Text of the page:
Predicting Ebola outbreaks in Sierra Leone


This article was written by Nicolas Diaz_, MPP ’20 at Harvard Kennedy School, based on a project with _Tze Ni YeohAbdulla Saif_, _Lucas Kitzmüller_ and _Victor Sheng.

A GitHub with the Jupyter notebooks from this project is available here.


Supervised learning is one of the most widely used forms of machine learning in the world. This article guides you through some of the most basic steps needed to build a model: importing your data, looking at it, putting it in a consistent format, using a sample from the data to train and test an algorithm and optimizing its parameters.

The code is displayed in Python, a versatile programming language.

The challenge that we have chosen as an example is to predict the spread of Ebola by region during the 2014–2016 outbreak in Sierra Leone.

Problem Motivation and Goals

The Western African Ebola virus epidemic (2014–2016) caused 11,325 deaths and major socioeconomic disruption, with a majority of fatalities taking place in the coastal nation of Sierra Leone. During the outbreak, national authorities had enough resources to isolate and treat all reported cases and stop further transmission of the virus. Unanticipated local variation in the total number of incidences, however, created insufficient response capacity in certain districts (WHO Situation Report, 2014).

There is a need for a complementary tool in informing the allocation of resources across districts and increasing response effectiveness in current and future Ebola emergencies.

Data cleaning

Importing the appropriate libraries

First, we import the libraries that we will use throughout this project. Pandas is the main dataframe manipulation library in Python and Sklearn is an intuitive way to run machine learning models. For Pandas, we will change the defaults with set_option for more comfortable displays of large tables.

import pandas as pd
import numpy as np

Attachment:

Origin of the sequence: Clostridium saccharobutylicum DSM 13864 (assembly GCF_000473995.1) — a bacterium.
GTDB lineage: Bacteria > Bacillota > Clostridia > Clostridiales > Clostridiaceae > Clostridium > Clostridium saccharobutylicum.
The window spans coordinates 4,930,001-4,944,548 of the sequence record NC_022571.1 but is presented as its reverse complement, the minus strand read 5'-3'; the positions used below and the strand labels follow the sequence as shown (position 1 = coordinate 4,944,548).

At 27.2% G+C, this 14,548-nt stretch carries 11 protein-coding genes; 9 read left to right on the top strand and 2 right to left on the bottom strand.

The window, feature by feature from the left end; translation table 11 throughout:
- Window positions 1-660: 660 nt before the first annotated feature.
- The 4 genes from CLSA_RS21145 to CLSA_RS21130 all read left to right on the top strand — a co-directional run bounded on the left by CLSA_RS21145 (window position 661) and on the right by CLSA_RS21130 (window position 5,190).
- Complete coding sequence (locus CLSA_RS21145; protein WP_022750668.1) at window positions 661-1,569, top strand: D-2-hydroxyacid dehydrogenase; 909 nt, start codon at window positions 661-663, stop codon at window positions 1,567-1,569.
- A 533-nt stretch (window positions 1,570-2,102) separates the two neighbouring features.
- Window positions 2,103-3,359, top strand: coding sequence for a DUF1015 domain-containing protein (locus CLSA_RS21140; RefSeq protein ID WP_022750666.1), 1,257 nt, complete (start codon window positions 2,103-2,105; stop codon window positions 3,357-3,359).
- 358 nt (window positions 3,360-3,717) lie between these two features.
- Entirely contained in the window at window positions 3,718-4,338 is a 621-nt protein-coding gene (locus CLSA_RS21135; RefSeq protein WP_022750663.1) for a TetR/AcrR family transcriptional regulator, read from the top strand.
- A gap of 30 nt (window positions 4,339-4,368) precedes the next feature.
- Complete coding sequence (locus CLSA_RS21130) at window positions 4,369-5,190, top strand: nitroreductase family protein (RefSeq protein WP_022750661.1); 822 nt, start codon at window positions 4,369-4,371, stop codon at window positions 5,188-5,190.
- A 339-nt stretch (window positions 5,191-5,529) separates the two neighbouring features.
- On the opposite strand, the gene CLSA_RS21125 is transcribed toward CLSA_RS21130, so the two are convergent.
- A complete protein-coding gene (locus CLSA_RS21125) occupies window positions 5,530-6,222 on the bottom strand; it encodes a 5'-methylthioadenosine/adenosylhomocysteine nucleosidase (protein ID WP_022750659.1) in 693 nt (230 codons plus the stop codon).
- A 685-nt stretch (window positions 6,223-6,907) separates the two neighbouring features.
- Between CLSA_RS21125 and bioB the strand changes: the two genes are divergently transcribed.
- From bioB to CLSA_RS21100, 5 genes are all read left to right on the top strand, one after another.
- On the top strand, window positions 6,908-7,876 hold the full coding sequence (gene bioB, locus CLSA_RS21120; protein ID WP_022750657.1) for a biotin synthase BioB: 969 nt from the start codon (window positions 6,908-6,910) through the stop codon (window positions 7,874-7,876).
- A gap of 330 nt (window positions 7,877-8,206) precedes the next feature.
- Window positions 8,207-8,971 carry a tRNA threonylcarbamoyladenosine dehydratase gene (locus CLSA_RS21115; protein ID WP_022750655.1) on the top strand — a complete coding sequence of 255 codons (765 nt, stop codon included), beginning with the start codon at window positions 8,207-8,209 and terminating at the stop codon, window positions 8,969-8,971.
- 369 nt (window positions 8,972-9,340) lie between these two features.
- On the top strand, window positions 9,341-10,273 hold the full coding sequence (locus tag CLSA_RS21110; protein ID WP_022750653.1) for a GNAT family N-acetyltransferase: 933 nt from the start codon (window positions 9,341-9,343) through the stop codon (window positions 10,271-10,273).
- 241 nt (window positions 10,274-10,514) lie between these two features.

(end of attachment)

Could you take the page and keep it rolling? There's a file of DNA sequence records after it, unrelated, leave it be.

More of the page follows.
import matplotlib.pyplot as plt

pd.set_option('display.max_rows', 500)
pd.set_option('display.max_columns', 500)
pd.set_option('display.width', 1000
from sklearn.metrics import mean_squared_error,median_absolute_error,r2_score,mean_absolute_error, accuracy_score, roc_curve, roc_auc_score, confusion_matrix
from sklearn.model_selection import train_test_split, cross_val_score, GridSearchCV
from sklearn.feature_selection import SelectKBest, chi2, f_classif
from sklearn.pipeline import Pipeline
from sklearn.ensemble import RandomForestRegressor

Inspecting and understanding the data

Once we have our libraries imported, we load our data with the read_csv() method of Pandas. A number of useful methods allow for a quick inspection of the dataframe: shapehead(), tail() and info.

df = pd.read_csv('sl_ebola.csv')
df.shape

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df.head(14)

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df.tail()

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df.info

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Looking at the above variables, we are interested in digging deeper into some of the columns. Applying the value_counts() to specific columns will return how many instances of each class are there.

print(df.Country.value_counts(), '\n')
print(df.District.value_counts(), '\n')
print(df['Ebola measure'].value_counts(), '\n')

#ebola #health #data analysis

 Predicting Ebola outbreaks in Sierra Leone
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